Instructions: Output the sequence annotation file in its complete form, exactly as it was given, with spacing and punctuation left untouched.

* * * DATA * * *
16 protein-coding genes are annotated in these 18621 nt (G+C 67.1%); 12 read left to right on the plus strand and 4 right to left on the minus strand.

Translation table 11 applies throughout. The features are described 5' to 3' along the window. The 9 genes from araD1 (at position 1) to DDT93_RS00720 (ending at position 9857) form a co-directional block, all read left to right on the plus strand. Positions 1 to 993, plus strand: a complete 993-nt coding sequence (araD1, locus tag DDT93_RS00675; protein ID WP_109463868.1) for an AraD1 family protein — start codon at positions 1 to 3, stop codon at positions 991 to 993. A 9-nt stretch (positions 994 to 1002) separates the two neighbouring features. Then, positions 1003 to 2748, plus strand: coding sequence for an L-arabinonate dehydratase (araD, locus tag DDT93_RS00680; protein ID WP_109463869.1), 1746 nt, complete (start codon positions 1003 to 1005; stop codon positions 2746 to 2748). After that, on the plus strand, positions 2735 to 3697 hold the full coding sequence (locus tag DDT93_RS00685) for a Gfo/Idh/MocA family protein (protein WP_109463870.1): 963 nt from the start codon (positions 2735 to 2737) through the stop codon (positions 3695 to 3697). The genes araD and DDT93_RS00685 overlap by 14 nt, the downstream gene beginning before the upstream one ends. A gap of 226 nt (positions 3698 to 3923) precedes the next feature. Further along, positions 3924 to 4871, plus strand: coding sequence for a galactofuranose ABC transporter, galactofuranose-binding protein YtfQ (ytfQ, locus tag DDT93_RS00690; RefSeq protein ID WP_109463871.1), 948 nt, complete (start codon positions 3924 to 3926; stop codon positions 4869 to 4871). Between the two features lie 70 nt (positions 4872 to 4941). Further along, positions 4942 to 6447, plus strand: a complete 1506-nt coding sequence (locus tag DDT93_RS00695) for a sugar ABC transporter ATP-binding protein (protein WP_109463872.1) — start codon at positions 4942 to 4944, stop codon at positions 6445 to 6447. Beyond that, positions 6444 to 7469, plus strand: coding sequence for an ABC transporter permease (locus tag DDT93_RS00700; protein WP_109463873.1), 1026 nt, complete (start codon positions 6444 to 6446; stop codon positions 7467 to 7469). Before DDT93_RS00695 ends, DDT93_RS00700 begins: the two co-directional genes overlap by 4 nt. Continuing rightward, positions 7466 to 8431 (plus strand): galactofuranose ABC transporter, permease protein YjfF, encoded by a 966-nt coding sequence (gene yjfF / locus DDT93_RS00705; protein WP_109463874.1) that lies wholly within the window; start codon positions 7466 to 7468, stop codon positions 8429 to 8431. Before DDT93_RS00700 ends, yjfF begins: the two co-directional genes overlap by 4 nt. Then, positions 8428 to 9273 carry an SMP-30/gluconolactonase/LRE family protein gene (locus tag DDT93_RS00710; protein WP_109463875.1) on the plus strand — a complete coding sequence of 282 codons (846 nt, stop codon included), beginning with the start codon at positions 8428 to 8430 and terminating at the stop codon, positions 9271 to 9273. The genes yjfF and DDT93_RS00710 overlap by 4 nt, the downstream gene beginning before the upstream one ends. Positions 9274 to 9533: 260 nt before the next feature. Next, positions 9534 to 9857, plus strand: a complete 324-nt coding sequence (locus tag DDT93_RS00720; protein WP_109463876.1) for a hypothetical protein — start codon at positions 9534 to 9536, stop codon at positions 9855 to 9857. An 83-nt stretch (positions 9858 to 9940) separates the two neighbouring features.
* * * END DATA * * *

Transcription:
16 protein-coding genes are annotated in these 18621 nt (G+C 67.1%); 12 read left to right on the plus strand and 4 right to left on the minus strand.

Translation table 11 applies throughout. The features are described 5' to 3' along the window. The 9 genes from araD1 (at position 1) to DDT93_RS00720 (ending at position 9857) form a co-directional block, all read left to right on the plus strand. Positions 1 to 993, plus strand: a complete 993-nt coding sequence (araD1, locus tag DDT93_RS00675; protein ID WP_109463868.1) for an AraD1 family protein — start codon at positions 1 to 3, stop codon at positions 991 to 993. A 9-nt stretch (positions 994 to 1002) separates the two neighbouring features. Then, positions 1003 to 2748, plus strand: coding sequence for an L-arabinonate dehydratase (araD, locus tag DDT93_RS00680; protein ID WP_109463869.1), 1746 nt, complete (start codon positions 1003 to 1005; stop codon positions 2746 to 2748). After that, on the plus strand, positions 2735 to 3697 hold the full coding sequence (locus tag DDT93_RS00685) for a Gfo/Idh/MocA family protein (protein WP_109463870.1): 963 nt from the start codon (positions 2735 to 2737) through the stop codon (positions 3695 to 3697). The genes araD and DDT93_RS00685 overlap by 14 nt, the downstream gene beginning before the upstream one ends. A gap of 226 nt (positions 3698 to 3923) precedes the next feature. Further along, positions 3924 to 4871, plus strand: coding sequence for a galactofuranose ABC transporter, galactofuranose-binding protein YtfQ (ytfQ, locus tag DDT93_RS00690; RefSeq protein ID WP_109463871.1), 948 nt, complete (start codon positions 3924 to 3926; stop codon positions 4869 to 4871). Between the two features lie 70 nt (positions 4872 to 4941). Further along, positions 4942 to 6447, plus strand: a complete 1506-nt coding sequence (locus tag DDT93_RS00695) for a sugar ABC transporter ATP-binding protein (protein WP_109463872.1) — start codon at positions 4942 to 4944, stop codon at positions 6445 to 6447. Beyond that, positions 6444 to 7469, plus strand: coding sequence for an ABC transporter permease (locus tag DDT93_RS00700; protein WP_109463873.1), 1026 nt, complete (start codon positions 6444 to 6446; stop codon positions 7467 to 7469). Before DDT93_RS00695 ends, DDT93_RS00700 begins: the two co-directional genes overlap by 4 nt. Continuing rightward, positions 7466 to 8431 (plus strand): galactofuranose ABC transporter, permease protein YjfF, encoded by a 966-nt coding sequence (gene yjfF / locus DDT93_RS00705; protein WP_109463874.1) that lies wholly within the window; start codon positions 7466 to 7468, stop codon positions 8429 to 8431. Before DDT93_RS00700 ends, yjfF begins: the two co-directional genes overlap by 4 nt. Then, positions 8428 to 9273 carry an SMP-30/gluconolactonase/LRE family protein gene (locus tag DDT93_RS00710; protein WP_109463875.1) on the plus strand — a complete coding sequence of 282 codons (846 nt, stop codon included), beginning with the start codon at positions 8428 to 8430 and terminating at the stop codon, positions 9271 to 9273. The genes yjfF and DDT93_RS00710 overlap by 4 nt, the downstream gene beginning before the upstream one ends. Positions 9274 to 9533: 260 nt before the next feature. Next, positions 9534 to 9857, plus strand: a complete 324-nt coding sequence (locus tag DDT93_RS00720; protein WP_109463876.1) for a hypothetical protein — start codon at positions 9534 to 9536, stop codon at positions 9855 to 9857. An 83-nt stretch (positions 9858 to 9940) separates the two neighbouring features.